Questions on graffiti and authenticity are spinning through my head after reading the comments from this post on British stencil artist Banksy. One of the comments questions the authenticity of Banksy sightings because apparently anybody could be Banksy now, as pre-cut stencils are being sold on ebay for about 5 dollars. Another comment questions “Wheres (sic) the art in doing someone elses design?”
Good question. Of course there are art historical precedents of appropriation, etc. But what happens when you appropriate in an anonymous art form? These “fake Banksy’s” don’t stand to gain any recognition for their stencil efforts. They are not showing their appropriated Banksy stencils in a gallery with their own name on them instead. It seems instead that Banksy is getting up for free here.
Not anyone could design a stencil, but anyone can use it. This is a key difference between a stencil artist and a writer who has a distinct tag that no one else could imitate. When using stencils one erases the connection between the graffito and the artist’s unique gesture. Stencil graffiti, then, invites copy catting. Of course if you’re a self-respecting graffiti writer you wouldn’t want to be caught dead using someone else’s stencil.
But what if you’re a fan? You have no graffiti ambitions of your own, maybe no style or talent. Or you’re lazy and don’t want to try to develop skills. (Check out this LA writer Zato One’s ironic take on this.) Who would stop you from getting THEIR name up? When you look at a Banksy you find in Hollywood, does it matter if it was actually stencilled by the man himself? Because when you look at it, you still think, “Banksy…”
Checking out ebay though, the availability of precut Banksy stencils is pretty low. They aren’t even that cool. The smart comments he is famous for aren’t included in your stencil set. So for the record, if you are looking at what you think is a Banksy, and it is clever, then it probably was done by him, not some poseur.
On the other hand, an artist who fully condones the spread of his work, offers kits for those aspiring legions of copycats on his very own website. Check out the Space Invaders kit, available for 80 euros. “Be an Invader. Stick Your Space. Get Points. Support the Invasion,” flashes across the top of your screen.
Space Invaders supports even further commodification of his trademark pixelgraphic aliens in the form of decals you can put up in your house. Space Invader decals, by Blik, are even available at mega mart Target.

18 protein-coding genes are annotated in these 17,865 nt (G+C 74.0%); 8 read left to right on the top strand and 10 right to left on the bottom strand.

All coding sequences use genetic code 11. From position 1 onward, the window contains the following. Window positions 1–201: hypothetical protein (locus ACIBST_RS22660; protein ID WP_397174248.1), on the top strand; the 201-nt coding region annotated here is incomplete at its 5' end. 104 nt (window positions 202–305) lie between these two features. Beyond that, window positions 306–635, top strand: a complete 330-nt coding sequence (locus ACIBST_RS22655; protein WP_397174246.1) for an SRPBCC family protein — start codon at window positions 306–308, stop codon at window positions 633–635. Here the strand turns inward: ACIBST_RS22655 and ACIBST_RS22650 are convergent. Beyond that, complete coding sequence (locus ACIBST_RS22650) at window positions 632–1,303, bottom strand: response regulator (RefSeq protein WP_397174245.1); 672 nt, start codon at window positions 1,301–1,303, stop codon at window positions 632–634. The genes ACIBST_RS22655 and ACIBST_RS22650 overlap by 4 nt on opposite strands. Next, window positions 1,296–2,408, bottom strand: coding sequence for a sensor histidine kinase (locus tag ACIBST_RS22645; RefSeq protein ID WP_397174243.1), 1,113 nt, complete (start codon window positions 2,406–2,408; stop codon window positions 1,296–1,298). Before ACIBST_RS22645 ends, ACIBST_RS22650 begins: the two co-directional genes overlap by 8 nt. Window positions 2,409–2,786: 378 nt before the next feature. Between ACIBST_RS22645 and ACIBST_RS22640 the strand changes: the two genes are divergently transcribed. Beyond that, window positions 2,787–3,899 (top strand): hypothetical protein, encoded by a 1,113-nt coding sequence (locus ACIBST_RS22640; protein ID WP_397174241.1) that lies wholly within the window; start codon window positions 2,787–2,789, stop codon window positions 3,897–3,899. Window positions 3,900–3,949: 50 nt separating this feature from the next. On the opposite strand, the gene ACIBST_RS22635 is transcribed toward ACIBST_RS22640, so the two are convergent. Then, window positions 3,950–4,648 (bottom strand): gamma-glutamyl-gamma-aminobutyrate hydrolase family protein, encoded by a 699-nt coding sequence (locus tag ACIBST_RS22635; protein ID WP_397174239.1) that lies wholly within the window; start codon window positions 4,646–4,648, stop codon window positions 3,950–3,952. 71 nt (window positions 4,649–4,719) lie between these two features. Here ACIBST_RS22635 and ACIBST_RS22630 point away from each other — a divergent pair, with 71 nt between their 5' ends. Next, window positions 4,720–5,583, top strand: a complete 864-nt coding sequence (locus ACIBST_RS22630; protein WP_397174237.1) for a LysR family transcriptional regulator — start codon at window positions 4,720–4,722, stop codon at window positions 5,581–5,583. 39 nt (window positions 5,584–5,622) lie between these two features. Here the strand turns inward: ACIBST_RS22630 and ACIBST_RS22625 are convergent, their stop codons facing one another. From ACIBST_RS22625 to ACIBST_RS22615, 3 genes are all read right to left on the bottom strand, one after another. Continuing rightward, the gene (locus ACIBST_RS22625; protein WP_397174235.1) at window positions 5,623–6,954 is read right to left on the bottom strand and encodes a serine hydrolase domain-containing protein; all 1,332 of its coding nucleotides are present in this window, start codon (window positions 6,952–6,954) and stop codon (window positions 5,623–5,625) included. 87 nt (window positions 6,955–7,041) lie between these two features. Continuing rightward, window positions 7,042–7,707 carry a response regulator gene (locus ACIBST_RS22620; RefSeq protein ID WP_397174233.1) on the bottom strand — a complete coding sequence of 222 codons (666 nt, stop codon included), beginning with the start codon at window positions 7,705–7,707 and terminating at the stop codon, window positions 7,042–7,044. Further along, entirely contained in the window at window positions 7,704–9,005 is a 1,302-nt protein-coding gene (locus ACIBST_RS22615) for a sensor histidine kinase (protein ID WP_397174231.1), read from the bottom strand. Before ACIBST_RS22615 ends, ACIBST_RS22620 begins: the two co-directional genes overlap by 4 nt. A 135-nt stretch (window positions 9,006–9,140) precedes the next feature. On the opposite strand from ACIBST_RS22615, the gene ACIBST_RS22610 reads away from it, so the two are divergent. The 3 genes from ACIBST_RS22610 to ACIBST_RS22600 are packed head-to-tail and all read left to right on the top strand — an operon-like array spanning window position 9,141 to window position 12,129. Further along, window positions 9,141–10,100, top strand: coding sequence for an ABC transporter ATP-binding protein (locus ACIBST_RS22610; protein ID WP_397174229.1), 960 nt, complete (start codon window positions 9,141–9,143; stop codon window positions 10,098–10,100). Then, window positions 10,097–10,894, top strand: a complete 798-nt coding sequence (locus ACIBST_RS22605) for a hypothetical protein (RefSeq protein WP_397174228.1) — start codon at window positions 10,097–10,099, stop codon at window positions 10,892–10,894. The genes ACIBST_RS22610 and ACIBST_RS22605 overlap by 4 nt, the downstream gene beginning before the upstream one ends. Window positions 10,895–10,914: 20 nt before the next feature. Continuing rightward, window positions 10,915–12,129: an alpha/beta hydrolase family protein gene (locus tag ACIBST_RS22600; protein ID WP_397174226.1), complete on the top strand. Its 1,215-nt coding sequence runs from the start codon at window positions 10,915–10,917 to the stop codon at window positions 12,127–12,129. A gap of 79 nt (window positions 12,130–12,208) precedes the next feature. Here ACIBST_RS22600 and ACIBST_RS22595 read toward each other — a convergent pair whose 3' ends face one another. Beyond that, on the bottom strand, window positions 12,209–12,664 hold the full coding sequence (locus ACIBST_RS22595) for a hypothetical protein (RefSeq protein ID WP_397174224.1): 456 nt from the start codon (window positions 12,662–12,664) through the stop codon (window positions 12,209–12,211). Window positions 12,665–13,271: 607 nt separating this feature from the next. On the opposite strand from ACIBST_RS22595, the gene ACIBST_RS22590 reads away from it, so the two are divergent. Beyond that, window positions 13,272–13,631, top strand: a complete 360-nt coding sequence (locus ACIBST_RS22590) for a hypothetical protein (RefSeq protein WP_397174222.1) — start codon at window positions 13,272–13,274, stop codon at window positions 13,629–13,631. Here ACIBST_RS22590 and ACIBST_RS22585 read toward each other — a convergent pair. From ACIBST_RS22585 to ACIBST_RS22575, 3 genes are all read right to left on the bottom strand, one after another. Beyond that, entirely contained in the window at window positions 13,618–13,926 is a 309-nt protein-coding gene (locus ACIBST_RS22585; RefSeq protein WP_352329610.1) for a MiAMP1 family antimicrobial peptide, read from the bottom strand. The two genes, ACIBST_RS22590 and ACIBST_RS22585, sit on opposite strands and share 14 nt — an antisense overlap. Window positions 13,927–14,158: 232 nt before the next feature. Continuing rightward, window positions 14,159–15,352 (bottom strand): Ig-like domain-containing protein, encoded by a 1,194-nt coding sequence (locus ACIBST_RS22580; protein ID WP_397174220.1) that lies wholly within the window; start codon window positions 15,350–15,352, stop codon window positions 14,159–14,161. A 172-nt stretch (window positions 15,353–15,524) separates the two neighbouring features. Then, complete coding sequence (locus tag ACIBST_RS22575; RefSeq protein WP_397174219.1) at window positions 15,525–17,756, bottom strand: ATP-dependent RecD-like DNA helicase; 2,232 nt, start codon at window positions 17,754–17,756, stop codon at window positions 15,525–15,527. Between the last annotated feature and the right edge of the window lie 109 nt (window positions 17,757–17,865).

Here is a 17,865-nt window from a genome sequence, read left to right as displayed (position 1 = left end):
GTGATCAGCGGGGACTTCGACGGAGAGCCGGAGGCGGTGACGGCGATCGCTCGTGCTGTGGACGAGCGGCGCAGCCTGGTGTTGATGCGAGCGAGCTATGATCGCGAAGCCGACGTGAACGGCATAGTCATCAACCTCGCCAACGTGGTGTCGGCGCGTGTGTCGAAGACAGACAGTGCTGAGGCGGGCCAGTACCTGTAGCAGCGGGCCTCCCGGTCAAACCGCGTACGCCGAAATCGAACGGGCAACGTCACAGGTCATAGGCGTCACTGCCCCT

Space Invaders are on their way to becoming a sign as recognizable as Nike. I wonder if, in time, our children could look at the lovable aliens and not even know anything about its origins? Will the aliens outlive their anonymous French creator? Is there anything wrong with wanting one’s art to outlive oneself?
Maybe the days when getting up worldwide was a personal ambition, a way of documenting your travels and getting recognition in far away continents, maybe that’s old school now. Could delegation be the future? A worldwide force of lackeys who get up for you?
Well check it out, this sort of stuff’s been around since 1989 when Shepard Fairey started the Andre the Giant campaign. And graffiti is still going strong; it hasn’t changed anything really.
It is all up to the individual writer, where his or her priorities lie. An artist like VeryOne, who travels all over Asia getting up puts the emphasis on the journey and the proliferation. For others, like Space Invaders or Obey Giant it is the movement that matters. The symbol supercedes the creator and is proliferated by others.
Whether this is Banksy’s intent is debatable. The stencils on ebay are probably bootlegged, but I don’t know if that is really going to cause Banksy much consternation. After all, the old adage “imitation is the sincerest form of flattery” probably rings true at this point. Banksy says
The time of getting fame for your name on its own is over. Artwork that is only about wanting to be famous will never make you famous. Any fame is a by-product of making something that means something. You don’t go to a restaurant and order a meal because you want to have a shit.
People copy it because it means something to them. They like it. They’re fans.